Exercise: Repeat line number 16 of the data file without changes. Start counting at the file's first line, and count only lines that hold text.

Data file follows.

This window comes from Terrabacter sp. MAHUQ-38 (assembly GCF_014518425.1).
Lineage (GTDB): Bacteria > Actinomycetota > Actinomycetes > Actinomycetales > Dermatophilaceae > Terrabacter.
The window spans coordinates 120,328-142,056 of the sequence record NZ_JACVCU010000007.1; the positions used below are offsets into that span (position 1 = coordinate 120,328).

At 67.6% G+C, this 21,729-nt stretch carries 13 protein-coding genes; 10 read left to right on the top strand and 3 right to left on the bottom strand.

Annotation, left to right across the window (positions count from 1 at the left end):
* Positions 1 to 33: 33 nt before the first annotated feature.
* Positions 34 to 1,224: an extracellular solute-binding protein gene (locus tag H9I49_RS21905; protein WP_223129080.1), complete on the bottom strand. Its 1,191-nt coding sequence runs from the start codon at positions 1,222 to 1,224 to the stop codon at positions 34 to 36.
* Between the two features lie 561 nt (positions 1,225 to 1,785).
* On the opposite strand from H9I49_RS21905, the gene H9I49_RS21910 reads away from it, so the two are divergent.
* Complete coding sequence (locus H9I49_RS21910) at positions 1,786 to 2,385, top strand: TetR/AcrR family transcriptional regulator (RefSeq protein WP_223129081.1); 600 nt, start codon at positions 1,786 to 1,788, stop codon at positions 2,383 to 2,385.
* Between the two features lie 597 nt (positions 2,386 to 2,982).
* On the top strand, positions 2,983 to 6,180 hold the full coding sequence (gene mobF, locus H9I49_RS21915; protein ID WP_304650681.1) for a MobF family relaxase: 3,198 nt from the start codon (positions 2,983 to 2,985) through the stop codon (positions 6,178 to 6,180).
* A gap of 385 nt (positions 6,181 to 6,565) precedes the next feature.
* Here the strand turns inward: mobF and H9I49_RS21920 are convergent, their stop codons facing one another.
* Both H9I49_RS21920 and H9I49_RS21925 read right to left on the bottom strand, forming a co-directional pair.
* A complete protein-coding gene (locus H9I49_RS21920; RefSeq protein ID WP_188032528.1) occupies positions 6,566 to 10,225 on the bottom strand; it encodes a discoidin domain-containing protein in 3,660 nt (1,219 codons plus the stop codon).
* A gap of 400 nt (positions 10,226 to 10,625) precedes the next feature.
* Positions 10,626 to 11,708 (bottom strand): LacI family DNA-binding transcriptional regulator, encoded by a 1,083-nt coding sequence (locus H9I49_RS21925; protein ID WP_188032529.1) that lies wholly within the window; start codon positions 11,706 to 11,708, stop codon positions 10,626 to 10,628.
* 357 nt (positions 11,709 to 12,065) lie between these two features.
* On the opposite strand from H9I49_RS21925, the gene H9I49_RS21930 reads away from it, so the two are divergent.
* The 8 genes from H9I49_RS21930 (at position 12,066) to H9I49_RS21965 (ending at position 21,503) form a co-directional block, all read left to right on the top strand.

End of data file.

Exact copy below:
* A complete protein-coding gene (locus H9I49_RS21920; RefSeq protein ID WP_188032528.1) occupies positions 6,566 to 10,225 on the bottom strand; it encodes a discoidin domain-containing protein in 3,660 nt (1,219 codons plus the stop codon).